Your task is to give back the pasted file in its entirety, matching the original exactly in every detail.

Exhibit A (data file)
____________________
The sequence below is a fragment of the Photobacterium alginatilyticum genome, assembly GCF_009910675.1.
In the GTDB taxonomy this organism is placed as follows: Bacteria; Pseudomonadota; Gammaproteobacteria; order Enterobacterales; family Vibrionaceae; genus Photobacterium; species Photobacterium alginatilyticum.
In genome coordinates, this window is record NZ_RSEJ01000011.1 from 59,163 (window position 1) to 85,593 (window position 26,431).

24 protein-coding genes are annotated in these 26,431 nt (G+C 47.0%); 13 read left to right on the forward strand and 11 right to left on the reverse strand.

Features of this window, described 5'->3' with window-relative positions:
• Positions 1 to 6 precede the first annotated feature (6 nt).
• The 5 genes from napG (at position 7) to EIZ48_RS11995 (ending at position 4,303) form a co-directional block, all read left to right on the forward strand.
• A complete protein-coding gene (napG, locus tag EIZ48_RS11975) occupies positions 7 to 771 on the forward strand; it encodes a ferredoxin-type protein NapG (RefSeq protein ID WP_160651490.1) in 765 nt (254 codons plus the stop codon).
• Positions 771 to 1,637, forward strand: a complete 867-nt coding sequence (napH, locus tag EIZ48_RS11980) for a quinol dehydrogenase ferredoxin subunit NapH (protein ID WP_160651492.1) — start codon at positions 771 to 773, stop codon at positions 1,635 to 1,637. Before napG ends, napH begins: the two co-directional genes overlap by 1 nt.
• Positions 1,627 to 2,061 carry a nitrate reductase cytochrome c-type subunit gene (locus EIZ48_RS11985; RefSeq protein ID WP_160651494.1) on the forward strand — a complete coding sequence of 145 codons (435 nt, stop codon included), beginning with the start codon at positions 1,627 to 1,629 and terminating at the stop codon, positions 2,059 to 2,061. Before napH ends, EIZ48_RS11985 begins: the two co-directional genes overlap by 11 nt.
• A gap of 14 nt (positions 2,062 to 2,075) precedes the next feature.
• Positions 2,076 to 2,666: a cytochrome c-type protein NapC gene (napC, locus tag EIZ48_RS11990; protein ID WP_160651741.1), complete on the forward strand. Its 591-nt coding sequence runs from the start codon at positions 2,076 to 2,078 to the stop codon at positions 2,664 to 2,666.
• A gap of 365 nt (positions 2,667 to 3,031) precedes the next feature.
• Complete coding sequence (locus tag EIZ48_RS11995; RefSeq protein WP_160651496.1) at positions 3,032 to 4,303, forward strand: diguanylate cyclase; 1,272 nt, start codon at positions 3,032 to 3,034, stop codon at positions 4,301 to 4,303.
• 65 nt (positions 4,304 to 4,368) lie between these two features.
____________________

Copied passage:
The sequence below is a fragment of the Photobacterium alginatilyticum genome, assembly GCF_009910675.1.
In the GTDB taxonomy this organism is placed as follows: Bacteria; Pseudomonadota; Gammaproteobacteria; order Enterobacterales; family Vibrionaceae; genus Photobacterium; species Photobacterium alginatilyticum.
In genome coordinates, this window is record NZ_RSEJ01000011.1 from 59,163 (window position 1) to 85,593 (window position 26,431).

24 protein-coding genes are annotated in these 26,431 nt (G+C 47.0%); 13 read left to right on the forward strand and 11 right to left on the reverse strand.

Features of this window, described 5'->3' with window-relative positions:
• Positions 1 to 6 precede the first annotated feature (6 nt).
• The 5 genes from napG (at position 7) to EIZ48_RS11995 (ending at position 4,303) form a co-directional block, all read left to right on the forward strand.
• A complete protein-coding gene (napG, locus tag EIZ48_RS11975) occupies positions 7 to 771 on the forward strand; it encodes a ferredoxin-type protein NapG (RefSeq protein ID WP_160651490.1) in 765 nt (254 codons plus the stop codon).
• Positions 771 to 1,637, forward strand: a complete 867-nt coding sequence (napH, locus tag EIZ48_RS11980) for a quinol dehydrogenase ferredoxin subunit NapH (protein ID WP_160651492.1) — start codon at positions 771 to 773, stop codon at positions 1,635 to 1,637. Before napG ends, napH begins: the two co-directional genes overlap by 1 nt.
• Positions 1,627 to 2,061 carry a nitrate reductase cytochrome c-type subunit gene (locus EIZ48_RS11985; RefSeq protein ID WP_160651494.1) on the forward strand — a complete coding sequence of 145 codons (435 nt, stop codon included), beginning with the start codon at positions 1,627 to 1,629 and terminating at the stop codon, positions 2,059 to 2,061. Before napH ends, EIZ48_RS11985 begins: the two co-directional genes overlap by 11 nt.
• A gap of 14 nt (positions 2,062 to 2,075) precedes the next feature.
• Positions 2,076 to 2,666: a cytochrome c-type protein NapC gene (napC, locus tag EIZ48_RS11990; protein ID WP_160651741.1), complete on the forward strand. Its 591-nt coding sequence runs from the start codon at positions 2,076 to 2,078 to the stop codon at positions 2,664 to 2,666.
• A gap of 365 nt (positions 2,667 to 3,031) precedes the next feature.
• Complete coding sequence (locus tag EIZ48_RS11995; RefSeq protein WP_160651496.1) at positions 3,032 to 4,303, forward strand: diguanylate cyclase; 1,272 nt, start codon at positions 3,032 to 3,034, stop codon at positions 4,301 to 4,303.
• 65 nt (positions 4,304 to 4,368) lie between these two features.